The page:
In the final minutes, things looked to be going against Maryland women’s basketball. The Terps had led most of the game, but had never been able to break it open. Nebraska finally fought all the way back in the fourth quarter, and Hannah Whitish hit a three with 39 seconds left to give the Huskers it first lead since they hit the first shot of the game.
But Stephanie Jones stepped up when Maryland needed a big play. The sophomore hit two free throws with 33 seconds left, then stuffed Jasmine Cincore on the next possession. The Terps would never trail again, and Maryland hung on to beat the Huskers on Senior Day, 77-75.
Kaila Charles paced Maryland’s offense, scoring 13 points in the first half and then six key points in the fourth quarter, and added 11 rebounds for her 10th double-double of the season. Eleanna Christinaki finished with 13 points, and Brianna Fraser added 12 points off the bench.
Nebraska also had a relatively balanced offense, and Whitish was the spark, finishing with 14 points, four rebounds, three assists and four steals. The sophomore also hit four threes, but couldn’t hit her final one for the win with three seconds left.
Maryland’s defense looked strong at the end of the beginning and end, holding Nebraska to 32 percent shooting in the first and fourth quarter. Maryland could not take advantage late, and didn’t have a field goal the last 4:32. However, the Terps were much improved in the two things they struggled with during the losing streak: three-pointers and the offensive glass. Maryland went 8-of-17 from beyond the arc, and had 18 offensive rebounds on 37 missed shots.
Although Nebraska struck first with a Nicea Eliely three, it was Maryland who would get off to a fast start. The Terps scored the next seven points and led by as much as 10 in the opening frame. They even got a few threes to fall, and Channise Lewis’ triple with 6:21 remaining in the quarter was their first three in over 67 minutes of play. Like in the game in Lincoln, Nebraska hung tough and cut the lead to five at the end of the quarter.
The second quarter followed a similar pattern. Maryland looked in control and ready to run away with the game, leading 37-23 after a Kaila Charles three-point play with 4:36 to go in the quarter. The Huskers pushed back and took advantage of some Maryland lapses on defense, and cut the lead to 42-36 before Charles drove through the lane for a layup in the final seconds of the half.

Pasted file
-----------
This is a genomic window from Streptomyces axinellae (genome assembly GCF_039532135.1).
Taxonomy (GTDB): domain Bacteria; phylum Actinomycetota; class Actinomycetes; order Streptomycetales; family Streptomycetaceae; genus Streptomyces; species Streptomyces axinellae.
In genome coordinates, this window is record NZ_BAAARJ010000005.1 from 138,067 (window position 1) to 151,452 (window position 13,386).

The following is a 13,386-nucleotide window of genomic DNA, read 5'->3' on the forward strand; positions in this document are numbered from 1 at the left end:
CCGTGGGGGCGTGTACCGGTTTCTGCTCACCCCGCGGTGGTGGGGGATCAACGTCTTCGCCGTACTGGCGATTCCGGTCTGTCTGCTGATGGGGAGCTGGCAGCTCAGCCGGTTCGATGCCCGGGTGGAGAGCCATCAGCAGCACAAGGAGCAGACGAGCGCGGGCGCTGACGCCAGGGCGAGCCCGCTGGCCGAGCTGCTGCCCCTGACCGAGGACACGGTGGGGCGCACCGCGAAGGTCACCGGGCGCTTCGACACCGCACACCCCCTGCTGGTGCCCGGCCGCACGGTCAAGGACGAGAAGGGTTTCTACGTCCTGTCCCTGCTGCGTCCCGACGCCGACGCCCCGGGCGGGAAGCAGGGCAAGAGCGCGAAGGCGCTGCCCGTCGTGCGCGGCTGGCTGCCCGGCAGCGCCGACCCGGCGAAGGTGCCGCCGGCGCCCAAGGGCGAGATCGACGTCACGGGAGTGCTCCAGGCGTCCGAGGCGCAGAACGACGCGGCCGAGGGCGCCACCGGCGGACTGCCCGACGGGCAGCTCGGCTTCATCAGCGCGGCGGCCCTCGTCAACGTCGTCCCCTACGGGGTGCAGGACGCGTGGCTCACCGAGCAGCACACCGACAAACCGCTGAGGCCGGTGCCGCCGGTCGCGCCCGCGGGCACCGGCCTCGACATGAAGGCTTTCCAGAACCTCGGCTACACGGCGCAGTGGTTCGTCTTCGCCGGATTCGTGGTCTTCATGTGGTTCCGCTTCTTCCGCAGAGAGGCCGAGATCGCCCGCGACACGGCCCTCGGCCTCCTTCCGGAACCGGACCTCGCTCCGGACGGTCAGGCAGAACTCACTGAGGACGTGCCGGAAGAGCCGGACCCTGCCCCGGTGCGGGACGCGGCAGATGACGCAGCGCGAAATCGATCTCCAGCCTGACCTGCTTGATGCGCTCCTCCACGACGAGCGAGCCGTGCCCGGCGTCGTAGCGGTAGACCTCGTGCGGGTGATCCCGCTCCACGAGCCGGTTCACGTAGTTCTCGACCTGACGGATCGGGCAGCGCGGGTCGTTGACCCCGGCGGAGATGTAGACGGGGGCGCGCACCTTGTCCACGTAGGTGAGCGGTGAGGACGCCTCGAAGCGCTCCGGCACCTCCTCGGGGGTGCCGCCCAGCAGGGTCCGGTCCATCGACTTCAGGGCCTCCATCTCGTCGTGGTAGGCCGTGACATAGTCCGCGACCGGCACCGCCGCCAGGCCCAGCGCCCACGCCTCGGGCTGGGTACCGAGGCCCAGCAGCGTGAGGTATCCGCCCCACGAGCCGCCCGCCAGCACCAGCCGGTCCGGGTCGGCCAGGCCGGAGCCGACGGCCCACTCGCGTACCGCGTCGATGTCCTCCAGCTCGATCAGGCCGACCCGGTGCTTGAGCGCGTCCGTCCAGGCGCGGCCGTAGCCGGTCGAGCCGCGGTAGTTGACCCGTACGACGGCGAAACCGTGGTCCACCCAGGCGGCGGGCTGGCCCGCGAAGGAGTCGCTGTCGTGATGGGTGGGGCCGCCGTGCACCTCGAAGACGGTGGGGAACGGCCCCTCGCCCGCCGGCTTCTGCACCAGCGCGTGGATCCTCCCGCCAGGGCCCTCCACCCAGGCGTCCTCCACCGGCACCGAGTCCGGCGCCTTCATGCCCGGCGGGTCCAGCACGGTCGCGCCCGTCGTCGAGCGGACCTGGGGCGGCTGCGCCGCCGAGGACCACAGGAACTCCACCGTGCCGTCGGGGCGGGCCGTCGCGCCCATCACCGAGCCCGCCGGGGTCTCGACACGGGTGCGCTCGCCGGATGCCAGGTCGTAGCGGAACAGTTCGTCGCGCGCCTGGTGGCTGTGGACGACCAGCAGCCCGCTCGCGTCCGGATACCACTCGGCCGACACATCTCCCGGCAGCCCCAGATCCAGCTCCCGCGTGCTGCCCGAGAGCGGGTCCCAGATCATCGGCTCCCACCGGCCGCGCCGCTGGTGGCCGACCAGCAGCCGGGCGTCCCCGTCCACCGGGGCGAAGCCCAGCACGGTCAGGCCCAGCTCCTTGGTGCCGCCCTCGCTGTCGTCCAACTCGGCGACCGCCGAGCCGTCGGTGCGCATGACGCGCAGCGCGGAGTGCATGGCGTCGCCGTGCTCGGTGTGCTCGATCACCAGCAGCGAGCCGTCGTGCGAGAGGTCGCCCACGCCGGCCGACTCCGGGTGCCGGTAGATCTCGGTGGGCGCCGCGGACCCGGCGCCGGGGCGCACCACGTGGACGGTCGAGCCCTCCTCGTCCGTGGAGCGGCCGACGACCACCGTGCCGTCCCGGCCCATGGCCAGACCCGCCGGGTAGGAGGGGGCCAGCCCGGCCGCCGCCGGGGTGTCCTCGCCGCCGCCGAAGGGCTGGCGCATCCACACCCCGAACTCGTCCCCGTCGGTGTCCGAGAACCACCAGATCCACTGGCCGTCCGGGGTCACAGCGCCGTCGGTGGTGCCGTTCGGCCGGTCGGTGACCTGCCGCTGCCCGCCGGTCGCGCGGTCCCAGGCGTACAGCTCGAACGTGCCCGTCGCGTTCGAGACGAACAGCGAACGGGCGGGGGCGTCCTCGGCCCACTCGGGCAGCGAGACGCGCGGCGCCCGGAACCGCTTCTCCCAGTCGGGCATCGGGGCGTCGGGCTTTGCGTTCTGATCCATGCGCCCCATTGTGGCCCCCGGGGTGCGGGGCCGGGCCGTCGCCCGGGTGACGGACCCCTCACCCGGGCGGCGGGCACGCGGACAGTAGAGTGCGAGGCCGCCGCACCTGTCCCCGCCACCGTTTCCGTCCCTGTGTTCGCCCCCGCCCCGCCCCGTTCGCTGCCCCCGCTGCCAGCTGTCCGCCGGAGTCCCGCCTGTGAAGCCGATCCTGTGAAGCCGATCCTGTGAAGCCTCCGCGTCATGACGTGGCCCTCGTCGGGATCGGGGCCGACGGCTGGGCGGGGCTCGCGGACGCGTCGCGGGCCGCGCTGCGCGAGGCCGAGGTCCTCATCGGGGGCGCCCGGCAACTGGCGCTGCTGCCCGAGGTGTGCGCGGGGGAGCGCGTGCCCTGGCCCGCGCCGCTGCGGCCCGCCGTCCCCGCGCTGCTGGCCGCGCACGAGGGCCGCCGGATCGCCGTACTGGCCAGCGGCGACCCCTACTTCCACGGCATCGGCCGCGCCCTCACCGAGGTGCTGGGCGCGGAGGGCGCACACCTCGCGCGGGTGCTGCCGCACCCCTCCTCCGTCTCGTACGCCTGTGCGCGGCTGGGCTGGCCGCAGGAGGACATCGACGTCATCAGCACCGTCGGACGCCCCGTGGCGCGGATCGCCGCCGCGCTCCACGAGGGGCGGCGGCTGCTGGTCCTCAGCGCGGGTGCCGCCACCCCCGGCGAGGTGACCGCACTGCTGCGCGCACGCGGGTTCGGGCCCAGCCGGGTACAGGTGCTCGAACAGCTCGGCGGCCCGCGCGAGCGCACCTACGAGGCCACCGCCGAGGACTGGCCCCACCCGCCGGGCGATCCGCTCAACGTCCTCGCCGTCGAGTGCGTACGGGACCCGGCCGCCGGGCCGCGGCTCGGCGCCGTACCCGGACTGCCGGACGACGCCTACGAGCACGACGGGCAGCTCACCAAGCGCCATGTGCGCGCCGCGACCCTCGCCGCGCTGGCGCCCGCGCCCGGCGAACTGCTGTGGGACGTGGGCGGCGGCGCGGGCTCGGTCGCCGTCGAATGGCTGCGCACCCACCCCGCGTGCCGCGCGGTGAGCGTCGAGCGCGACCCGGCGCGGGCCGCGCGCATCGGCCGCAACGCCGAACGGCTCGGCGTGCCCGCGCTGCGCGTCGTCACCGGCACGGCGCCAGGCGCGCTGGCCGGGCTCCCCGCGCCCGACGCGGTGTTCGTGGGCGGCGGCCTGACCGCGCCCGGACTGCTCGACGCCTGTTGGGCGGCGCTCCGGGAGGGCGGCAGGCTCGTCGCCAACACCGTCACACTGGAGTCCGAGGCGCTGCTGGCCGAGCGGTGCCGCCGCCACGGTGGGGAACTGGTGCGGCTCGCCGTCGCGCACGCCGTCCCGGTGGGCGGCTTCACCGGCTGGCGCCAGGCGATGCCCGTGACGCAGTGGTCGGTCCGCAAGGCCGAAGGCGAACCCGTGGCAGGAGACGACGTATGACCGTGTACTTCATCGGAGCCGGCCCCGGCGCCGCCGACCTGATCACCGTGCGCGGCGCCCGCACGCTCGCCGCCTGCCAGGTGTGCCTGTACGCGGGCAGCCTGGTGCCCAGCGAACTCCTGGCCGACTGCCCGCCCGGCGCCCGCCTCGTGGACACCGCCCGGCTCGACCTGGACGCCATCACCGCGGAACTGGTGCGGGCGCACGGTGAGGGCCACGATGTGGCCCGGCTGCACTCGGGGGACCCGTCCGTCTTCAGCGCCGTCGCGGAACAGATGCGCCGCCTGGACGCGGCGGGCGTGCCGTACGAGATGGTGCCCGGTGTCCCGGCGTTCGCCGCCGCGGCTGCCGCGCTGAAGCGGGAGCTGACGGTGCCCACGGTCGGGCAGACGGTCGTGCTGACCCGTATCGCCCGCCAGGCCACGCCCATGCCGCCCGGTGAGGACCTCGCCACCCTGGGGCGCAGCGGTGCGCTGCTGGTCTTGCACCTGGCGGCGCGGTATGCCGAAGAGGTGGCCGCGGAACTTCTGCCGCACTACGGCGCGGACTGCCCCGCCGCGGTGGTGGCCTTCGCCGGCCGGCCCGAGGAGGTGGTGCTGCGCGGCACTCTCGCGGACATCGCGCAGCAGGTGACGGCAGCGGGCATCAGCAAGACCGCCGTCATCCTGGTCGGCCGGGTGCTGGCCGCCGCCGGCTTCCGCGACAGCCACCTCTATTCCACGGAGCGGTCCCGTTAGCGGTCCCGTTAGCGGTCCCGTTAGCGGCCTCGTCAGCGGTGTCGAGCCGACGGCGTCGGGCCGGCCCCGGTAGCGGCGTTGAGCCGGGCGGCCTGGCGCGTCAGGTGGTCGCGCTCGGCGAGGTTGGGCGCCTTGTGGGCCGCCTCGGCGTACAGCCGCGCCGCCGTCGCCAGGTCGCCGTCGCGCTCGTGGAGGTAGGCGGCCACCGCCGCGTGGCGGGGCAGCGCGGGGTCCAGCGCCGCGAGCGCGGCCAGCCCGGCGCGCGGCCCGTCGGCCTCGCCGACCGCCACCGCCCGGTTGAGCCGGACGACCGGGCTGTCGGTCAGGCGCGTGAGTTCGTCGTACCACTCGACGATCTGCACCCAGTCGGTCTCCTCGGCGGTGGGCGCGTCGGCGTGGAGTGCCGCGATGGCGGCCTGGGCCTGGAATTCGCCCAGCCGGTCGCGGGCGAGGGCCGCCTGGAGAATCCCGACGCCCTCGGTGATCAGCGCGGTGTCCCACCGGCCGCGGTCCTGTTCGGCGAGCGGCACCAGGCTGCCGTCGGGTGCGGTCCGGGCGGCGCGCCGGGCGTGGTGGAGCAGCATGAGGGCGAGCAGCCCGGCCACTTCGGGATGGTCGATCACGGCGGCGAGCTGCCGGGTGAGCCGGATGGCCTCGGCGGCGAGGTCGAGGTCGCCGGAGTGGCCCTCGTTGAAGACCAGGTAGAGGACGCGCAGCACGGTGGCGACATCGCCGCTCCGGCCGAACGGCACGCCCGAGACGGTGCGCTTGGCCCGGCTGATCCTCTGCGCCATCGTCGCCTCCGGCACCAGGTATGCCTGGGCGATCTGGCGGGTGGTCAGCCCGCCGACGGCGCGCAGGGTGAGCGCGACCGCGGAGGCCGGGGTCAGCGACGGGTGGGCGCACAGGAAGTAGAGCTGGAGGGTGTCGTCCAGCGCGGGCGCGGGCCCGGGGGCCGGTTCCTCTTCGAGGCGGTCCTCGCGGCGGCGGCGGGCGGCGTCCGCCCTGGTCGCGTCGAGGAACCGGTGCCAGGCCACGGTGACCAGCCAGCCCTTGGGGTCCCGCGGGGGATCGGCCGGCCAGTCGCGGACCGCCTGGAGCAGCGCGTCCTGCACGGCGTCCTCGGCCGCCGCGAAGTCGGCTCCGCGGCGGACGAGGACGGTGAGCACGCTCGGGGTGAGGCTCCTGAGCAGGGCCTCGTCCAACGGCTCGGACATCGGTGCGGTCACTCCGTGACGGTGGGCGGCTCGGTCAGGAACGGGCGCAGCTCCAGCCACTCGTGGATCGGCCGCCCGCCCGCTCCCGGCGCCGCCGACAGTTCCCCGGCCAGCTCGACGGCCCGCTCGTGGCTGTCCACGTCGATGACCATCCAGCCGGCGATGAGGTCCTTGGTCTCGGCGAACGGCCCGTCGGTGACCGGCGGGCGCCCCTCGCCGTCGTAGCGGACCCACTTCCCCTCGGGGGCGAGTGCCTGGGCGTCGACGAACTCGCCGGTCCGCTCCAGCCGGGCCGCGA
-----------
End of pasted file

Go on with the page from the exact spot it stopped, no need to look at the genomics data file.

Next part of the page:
Christinaki hit two free throws to push Maryland’s lead back to 14 with 4:45 to go in the third quarter, but once again, Nebraska fought back, cutting the lead to five heading into the final frame.
The Terps pushed the lead to 69-59 with 6:30 remaining, but it still wasn’t enough. They started to make questionable decisions on offense, and whenever they got a stop, they would usually turn it over. Letting Nebraska stay in the game finally cost them late, as Whitish hit a three with 49 seconds left to give the Husker their first lead since scoring the game’s first basket. But Jones hit two free throws on the next possession, and Charles hit another on Maryland’s next offensive possession, which was enough for the win.
Maryland finishes the regular season 23-6 and 12-4 in the Big Ten and will be the No. 2 seed in the Big Ten tournament. It will start postseason play Friday in Indianapolis.
Three things to know
- The Terps could never pull away, and it almost cost them. This one felt like Maryland’s last home game against Purdue. The Terps led most of the way, and whether it was fatigue or not capitalizing on stops, just couldn’t finish until the very end.
- The defense still needs some work. Maryland looked like it had broken out of its defensive funk to start the game, but that didn’t last. Nebraska shot 56 percent from the field in the second and the third quarter, and got baskets when they needed them late.
- Steph Jones made some huge plays late. Whenever there are close wins, it always seems like Jones makes the big plays. While Charles would seem to be the go-to player, Jones has come up big multiple times in close games.